There is no three-dimensional, well-realised female character (with the possible exception of Jessie, and even she's sort of a stereotype). Bo Peep is essentially a trophy to be fought over, and Barbie is a one note joke. If Pixar must make a Toy Story 4, they should consider incorporating a well-realised female toy to give the cast some needed balance and perspective.

They could also characterise Jessie a bit better. She began Toy Story with some real promise, as a character who struggled with abandonment issues and allowing herself to be loved. She even got her own song in the form of Sarah Mclachlan's "When She Loved Me."

But in Toy Story 3, she has become just another sidekick to Woody and Buzz's shenanigans. Pixar missed a key chance to make the dynamic duo into a trio.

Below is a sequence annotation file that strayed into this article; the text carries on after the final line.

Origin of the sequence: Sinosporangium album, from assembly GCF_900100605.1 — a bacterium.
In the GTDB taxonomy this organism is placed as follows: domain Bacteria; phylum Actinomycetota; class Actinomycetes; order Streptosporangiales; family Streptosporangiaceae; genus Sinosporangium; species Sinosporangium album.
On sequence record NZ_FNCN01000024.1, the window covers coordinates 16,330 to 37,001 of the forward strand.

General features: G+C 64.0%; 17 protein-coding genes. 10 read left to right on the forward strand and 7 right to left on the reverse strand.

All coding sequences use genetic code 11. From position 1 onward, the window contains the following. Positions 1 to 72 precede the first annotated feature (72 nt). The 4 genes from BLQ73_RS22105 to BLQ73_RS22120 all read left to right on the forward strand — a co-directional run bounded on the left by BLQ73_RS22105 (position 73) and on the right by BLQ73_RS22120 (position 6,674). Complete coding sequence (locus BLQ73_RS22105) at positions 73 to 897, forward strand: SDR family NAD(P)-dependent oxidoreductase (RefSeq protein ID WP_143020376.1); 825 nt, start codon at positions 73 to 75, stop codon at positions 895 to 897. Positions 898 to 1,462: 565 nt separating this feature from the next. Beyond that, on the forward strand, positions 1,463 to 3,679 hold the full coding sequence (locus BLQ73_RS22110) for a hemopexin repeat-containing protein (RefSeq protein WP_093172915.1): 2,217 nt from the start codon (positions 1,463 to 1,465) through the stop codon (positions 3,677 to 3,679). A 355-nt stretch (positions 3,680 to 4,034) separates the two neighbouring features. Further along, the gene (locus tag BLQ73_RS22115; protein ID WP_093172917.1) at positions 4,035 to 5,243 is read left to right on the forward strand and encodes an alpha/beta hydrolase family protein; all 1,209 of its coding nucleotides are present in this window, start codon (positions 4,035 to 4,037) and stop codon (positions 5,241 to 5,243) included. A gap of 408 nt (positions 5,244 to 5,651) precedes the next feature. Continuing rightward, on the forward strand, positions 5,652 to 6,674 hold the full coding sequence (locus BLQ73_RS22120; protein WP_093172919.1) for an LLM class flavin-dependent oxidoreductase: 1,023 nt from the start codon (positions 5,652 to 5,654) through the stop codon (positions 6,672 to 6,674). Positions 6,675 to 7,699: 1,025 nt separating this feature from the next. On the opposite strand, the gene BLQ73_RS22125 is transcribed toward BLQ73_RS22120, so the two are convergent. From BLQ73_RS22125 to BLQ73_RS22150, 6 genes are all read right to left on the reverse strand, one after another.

Lots of times, Jessie is just moping around or going with the flow, rather than taking definitive actions to pursue her goals. She doesn't even get her own action scene in the final film, even though she's Buzz's physical equal at the end of Toy Story 2.

3. Buzz Becomes A Plot Device

Six Times Toy Story Went Too Far

It's getting to be routine and cliched; Buzz isn't himself, and the gang has to flip his switch, or spot his decoy, or snap him out of it to reach their goals. It's the problem of multiple sequels — eventually, entire plotlines get recycled, and the protagonist learns the same lesson, all over again.

It's reminiscent of bad Star Trek: The Next Generation episodes; whenever the writers got lazy, they just had Data malfunction and nearly kill everyone. Or how about the Shrek franchise, where Shrek learns at the end of every movie that he's more than just an ogre? Ogres may not be vicious, mean creatures, but they're certainly forgetful.

Surely, Buzz isn't the only toy that could malfunction in humorous ways.

2. Lotso's Punishment Was Excessively Cruel

Six Times Toy Story Went Too Far